Do you sleep enough? - PAU 2009

>Exámenes selectividad inglés resueltos C. Madrid

Man sleeping on the keyboardA good night's sleep is becoming ever more elusive for the average American and it's a problem that plagues us at all ages, from infancy to adulthood. Now three new articles in the journal Sleep tackle the question of sleeplessness: two studies illuminate the reasons why teens and adults don't sleep enough. With teens, a major culprit is cellphone use; with adults, it's work. Meanwhile, a third study of young children reveals that sleep deprivation in early life may lead to future behavioral and cognitive problems.
The study in children was conducted at the Sleep Disorders Center in Montreal, where researchers analyzed the sleep patterns of 1,500 children aged 2.5 to 6 years. The youngsters’ mothers were asked to record the amount of time the children slept each night and fill out questionnaires about their child's hyperactivity, inattention and daytime sleepiness. Half of the kids slept 10 hours a night on average –the recommended amount for preschool­aged children– while 6% slumbered for less than 10 hours each night. Those short­sleeping children, says Dr.Montplaisir, performed poorly on tests of vocabulary and mental development tests at age 5, compared with the more rested group. Not surprisingly, the short­sleepers were also more likely to score higher on tests of hyperactivity at age six, which shows the importance of consistent and sufficient sleep for concentration and attention.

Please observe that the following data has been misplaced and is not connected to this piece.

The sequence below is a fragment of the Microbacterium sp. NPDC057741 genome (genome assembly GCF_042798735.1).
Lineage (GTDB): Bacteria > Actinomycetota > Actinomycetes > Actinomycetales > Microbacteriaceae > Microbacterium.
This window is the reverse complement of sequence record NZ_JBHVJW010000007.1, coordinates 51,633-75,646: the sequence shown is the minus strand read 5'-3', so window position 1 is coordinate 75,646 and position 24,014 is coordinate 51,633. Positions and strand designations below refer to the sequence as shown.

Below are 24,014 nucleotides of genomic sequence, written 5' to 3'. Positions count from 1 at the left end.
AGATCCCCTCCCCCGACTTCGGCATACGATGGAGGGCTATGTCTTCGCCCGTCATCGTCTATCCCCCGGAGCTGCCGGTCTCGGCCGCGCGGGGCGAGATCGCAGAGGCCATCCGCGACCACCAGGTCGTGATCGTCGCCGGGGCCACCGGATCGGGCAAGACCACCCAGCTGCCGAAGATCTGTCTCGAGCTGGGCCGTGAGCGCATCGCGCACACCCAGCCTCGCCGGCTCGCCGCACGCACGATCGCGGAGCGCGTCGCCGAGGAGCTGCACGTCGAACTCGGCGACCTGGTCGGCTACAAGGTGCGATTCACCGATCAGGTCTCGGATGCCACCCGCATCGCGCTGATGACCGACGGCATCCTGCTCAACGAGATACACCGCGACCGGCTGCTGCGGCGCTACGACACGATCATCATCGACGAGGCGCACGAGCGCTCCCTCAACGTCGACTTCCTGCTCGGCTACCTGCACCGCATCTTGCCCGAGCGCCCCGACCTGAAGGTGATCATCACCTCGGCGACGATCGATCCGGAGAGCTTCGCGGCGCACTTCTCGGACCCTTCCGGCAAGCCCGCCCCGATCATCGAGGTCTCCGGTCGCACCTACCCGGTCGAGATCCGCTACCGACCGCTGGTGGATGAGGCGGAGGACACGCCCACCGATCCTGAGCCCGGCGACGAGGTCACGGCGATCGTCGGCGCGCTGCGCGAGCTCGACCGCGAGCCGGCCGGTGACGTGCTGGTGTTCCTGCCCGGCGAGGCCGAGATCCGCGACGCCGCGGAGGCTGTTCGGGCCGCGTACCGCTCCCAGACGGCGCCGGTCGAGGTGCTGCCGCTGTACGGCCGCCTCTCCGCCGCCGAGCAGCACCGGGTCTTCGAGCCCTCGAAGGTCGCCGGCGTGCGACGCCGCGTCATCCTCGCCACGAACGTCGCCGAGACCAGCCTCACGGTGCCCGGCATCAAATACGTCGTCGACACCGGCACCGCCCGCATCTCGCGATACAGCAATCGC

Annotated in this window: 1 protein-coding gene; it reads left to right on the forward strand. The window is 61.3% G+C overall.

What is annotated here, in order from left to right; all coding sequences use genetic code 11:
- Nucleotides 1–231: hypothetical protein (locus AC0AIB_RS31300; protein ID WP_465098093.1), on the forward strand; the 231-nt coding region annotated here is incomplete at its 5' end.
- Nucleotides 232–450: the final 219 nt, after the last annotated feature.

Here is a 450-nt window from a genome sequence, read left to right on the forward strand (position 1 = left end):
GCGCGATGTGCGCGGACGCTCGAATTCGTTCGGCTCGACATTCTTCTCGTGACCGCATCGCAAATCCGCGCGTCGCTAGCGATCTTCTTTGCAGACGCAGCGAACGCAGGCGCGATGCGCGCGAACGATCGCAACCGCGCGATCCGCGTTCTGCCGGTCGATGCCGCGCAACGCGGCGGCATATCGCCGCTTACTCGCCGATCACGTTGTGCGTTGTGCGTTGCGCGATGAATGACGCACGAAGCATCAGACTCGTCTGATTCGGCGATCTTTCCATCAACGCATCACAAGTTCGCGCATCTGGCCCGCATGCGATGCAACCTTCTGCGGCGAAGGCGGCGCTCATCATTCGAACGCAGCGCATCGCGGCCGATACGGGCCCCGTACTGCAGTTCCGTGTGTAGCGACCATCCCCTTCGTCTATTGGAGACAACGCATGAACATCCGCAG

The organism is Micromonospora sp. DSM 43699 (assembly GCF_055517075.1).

The study, then, suggests that early childhood –before about 3.5 years of age– is a critical period during which parents should establish proper sleeping patterns, because lack of sleep during that stage can negatively affect behavior and development later in life.

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